If you've been keeping up with us from the beginning, you know that Lilly and I have been through our fair share of trials and tribulations over the past four months. For 14 weeks, I've used this column to cover topics such as depression, anxiety, alcoholism, fear of adulthood, assuming responsibility and, in our most harrowing ordeal, Lilly running into the woods and remaining missing for five hours. If you'd never actually met us in person, I couldn't fault you for thinking we lead somewhat of a gloomy or cheerless life.
The Kentucky Derby has forever been dubbed "the most exciting two minutes in sports," and Churchill Downs is easily one of the most historic sporting venues in North America. But the nickname and common knowledge forgets the 10 hours before those exciting two minutes and the people who fill the venue.
Uptown Oxford's Farmers Market is full of more than just fresh produce and colorful flowers. Students and locals alike may at first come for the shopping, but it is hard to leave without collecting a story or two from jewelry artist John Darlin, who has had a life full of adventure.
Miami University Men's Glee Club held their 111th annual Home Concert series over the weekend in Hall Auditorium. The concert, named because the Glee Club was the first group to perform in Hall Auditorium when it was built in 1908, is the culmination of a year's worth of work for the club.
"Hey y'all, let's square it up," Kevin Blakely said over the mi1crophone.
Long after the sun had dipped below the horizon and shadows crept across Miami's campus, a group of students gathered at King Library. Fingers clacked across keyboards, and ideas flew from left and right as a group of students began to shape a film they'd have only a few short weeks to take from pre-production to the silver screen.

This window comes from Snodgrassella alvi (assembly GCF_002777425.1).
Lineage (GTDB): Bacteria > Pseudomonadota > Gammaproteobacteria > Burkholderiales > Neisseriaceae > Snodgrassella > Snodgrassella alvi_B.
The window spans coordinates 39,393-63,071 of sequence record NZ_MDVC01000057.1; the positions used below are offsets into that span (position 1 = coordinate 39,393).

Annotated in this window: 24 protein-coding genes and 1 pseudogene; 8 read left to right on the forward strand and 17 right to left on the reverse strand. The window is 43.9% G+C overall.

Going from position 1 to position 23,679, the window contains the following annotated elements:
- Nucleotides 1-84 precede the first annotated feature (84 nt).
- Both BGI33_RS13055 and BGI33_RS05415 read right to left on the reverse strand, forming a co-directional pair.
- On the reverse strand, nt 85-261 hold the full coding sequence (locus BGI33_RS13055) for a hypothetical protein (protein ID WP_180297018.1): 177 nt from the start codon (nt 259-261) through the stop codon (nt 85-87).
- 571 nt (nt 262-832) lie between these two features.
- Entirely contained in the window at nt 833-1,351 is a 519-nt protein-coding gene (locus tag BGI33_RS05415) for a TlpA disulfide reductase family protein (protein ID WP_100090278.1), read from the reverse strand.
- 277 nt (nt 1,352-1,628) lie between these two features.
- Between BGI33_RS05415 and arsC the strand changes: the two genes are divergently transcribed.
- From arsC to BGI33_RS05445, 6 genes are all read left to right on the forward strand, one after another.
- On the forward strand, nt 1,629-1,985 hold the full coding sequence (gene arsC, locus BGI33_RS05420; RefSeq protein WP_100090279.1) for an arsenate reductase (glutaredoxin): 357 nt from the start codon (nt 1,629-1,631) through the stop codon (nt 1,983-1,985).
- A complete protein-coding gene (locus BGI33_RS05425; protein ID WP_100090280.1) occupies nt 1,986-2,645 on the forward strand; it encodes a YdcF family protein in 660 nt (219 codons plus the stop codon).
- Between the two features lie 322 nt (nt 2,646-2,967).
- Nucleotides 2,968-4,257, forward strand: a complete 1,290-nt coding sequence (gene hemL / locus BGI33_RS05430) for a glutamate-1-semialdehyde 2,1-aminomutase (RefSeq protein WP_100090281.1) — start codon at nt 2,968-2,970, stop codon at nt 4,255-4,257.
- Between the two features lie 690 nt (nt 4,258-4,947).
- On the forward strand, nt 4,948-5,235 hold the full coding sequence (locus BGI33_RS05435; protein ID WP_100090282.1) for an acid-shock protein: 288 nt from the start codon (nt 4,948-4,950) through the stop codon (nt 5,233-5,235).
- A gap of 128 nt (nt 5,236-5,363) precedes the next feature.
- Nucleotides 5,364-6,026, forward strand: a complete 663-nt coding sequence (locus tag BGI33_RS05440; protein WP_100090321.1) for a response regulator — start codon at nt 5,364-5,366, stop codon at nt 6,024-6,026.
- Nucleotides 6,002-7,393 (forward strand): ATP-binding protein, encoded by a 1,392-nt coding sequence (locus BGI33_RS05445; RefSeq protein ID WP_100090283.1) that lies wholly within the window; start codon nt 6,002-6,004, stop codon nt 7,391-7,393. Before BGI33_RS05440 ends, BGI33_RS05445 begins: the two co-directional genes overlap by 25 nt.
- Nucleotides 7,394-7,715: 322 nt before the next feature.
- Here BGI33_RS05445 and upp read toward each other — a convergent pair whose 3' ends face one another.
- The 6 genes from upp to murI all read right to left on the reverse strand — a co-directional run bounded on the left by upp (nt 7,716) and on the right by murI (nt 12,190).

"Don't think," Lewis Magruder said to the line of a dozen cast members sitting at the edge of the stage, with their backs to the rows of seats that would be filled with audience members next week.
A package of light brown cookies covered in sesame seeds sits on Vincent Palozzi's desk, and his mother Josephine's face is printed on the plastic label.
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There was still about an hour of light left before the sun set on the weekend, so I grabbed Lilly's leash and led her to the dog park yet again. Now that I've stopped letting her off the leash on our walks, I've been making an effort to visit the park at least once or twice a day since it's the only remaining place she can run freely. I figured that, at this late hour, there would be few other dogs to distract her and we could practice playing fetch, an activity I'm happy to report she is starting to figure out. She's now at the point where she'll chase after the ball when I throw it; the second (and rather important) half of her game still needs some work.
It was a beautiful sort of chaos.
Growing up, Irish step dancing was a staple in my elementary and middle school talent shows. Every year, there would be at least one girl wearing a wig with tight red ringlet curls, a green dress with a Celtic pattern and black shoes with white knee-high socks.
The second to last rehearsal of the week for Stage Left's spring musical was about to begin.